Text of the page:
First, we point out that the problem we confront is multiple convictions, not multiple punishments. (People v. Schroeder (1968) 264 Cal.App.2d 217, 228.) Turning then to the issue of multiple convictions for possession offenses, several principles emerge. In People v. Harris (1977) 71 Cal.App.3d 959 (Harris), the defendants were convicted of nine counts of possessing property with altered serial numbers. The property included four television sets, two pairs of wood speakers, a stereo component system, a tape deck, and a clock radio. The court held that the simultaneous possession of only one classification of contraband constituted but a single violation of the statute. The court concluded, [I]t would be unreasonable to fragment the simultaneous possession of the various articles described in Penal Code section 537e into separate acts of possession by category of the items enumerated. (Harris, at p. 971.)
Similarly, in People v. Bowie (1977) 72 Cal.App.3d 143 (Bowie), the defendant was charged with and convicted of 11 counts of violating section 475 for possessing 11 identical blank checks. His motion to consolidate the 11 counts into a single count based on the single act that constituted but one violation of the statute was denied. (Bowie, at p. 156.) Again, the multiple convictions were reversed. The court analogized to a statute prohibiting an unnaturalized, foreign-born person from possessing a [156 Cal.App.4th 403] weapon. Relying on People v. Puppilo (1929) 100 Cal.App. 559, wherein the court held that the possession of two pistols in the defendant`s home on a certain date could be only one crime, not two, the court in Bowie concluded the defendant`s possession of 11 checks on the same date could be only one crime, not 11. (Bowie, supra, 72 Cal.App.3d at pp. 156-157.)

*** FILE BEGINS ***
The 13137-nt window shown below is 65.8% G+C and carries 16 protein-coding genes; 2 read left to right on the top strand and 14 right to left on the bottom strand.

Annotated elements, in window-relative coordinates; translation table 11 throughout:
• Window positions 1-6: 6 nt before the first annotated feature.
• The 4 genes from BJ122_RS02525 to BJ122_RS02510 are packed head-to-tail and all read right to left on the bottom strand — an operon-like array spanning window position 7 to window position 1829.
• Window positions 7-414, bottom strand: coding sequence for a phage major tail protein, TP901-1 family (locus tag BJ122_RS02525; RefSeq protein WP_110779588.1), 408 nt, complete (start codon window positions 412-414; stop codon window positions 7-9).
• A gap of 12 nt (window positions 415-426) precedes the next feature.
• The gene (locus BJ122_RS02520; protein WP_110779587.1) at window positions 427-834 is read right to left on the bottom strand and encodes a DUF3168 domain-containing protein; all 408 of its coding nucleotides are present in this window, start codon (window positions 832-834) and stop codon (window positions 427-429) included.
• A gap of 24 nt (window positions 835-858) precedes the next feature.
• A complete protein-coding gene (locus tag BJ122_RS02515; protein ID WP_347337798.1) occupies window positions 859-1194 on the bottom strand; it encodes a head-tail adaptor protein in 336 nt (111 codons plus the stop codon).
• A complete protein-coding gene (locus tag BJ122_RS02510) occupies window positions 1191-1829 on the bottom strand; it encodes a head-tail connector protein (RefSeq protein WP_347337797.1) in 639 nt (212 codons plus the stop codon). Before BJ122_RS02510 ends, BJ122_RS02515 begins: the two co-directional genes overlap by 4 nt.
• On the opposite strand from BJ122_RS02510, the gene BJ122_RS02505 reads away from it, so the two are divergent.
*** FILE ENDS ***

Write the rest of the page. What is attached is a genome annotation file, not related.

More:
Justice Puglia utilized the same rationale in holding that contemporaneous possession in a state prison of two or more discrete controlled substances (here methamphetamines and heroin) at the same location constitutes but one offense under Penal Code section 4573.6. (People v. Rouser (1997) 59 Cal.App.4th 1065, 1067.) Although two different controlled substances were involved, the court applied the general principle that a single crime cannot be fragmented into more than one offense. (Id. at p. 1073.) The court therefore dismissed one count for the possession of heroin.
People v. Rowland (1999) 75 Cal.App.4th 61 (Rowland) reached the same result for weapons possession. We held that the defendant could not be properly convicted of more than one count of section 4502, subdivision (a) where he possessed three weapons of the same type at the same time. (Rowland, at p. 64.)
 We apply the logic of these various possession cases to the possession of child pornography. Here defendant was in possession of the laptop computer with 30 different pornographic videos involving children. The act proscribed by section 311.11 is the act of possessing child pornography, not the act of abusing or exploiting children. Like the 11 blank checks, the 9 different pieces of property with defaced or obliterated serial numbers, the 2 different kinds of controlled substances, or the 3 weapons of the same type, defendant violated a provision of the Penal Code by the solitary act of possessing the proscribed property. And like the courts in these varied types of possession cases, we are not at liberty to fragment a single crime into more than one offense. As a result, we too must reverse the multiple convictions for 9 of the 10 counts of violating section 311.11 and remand the case for resentencing.
II.-III. fn. *
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Nine of the ten counts for possessing child pornography in violation of section 311.11 are reversed and dismissed, and the case is remanded to the trial court for resentencing. In all other respects, the judgment is affirmed.
Davis, Acting P.J., and Robie, J., concurred.
?FN *. Pursuant to California Rules of Court, rule 8.1110, this opinion is certified for publication with the exception of parts I.A, II, III.A, and III.B.
?FN 1. The names of the victims have been changed to protect their privacy.
?FN 2. See footnote 1, ante.
?FN 3. All further statutory references are to the Penal Code unless otherwise indicated.
?FN *. See footnote, ante, page 398.
?FN *. See footnote, ante, page 398.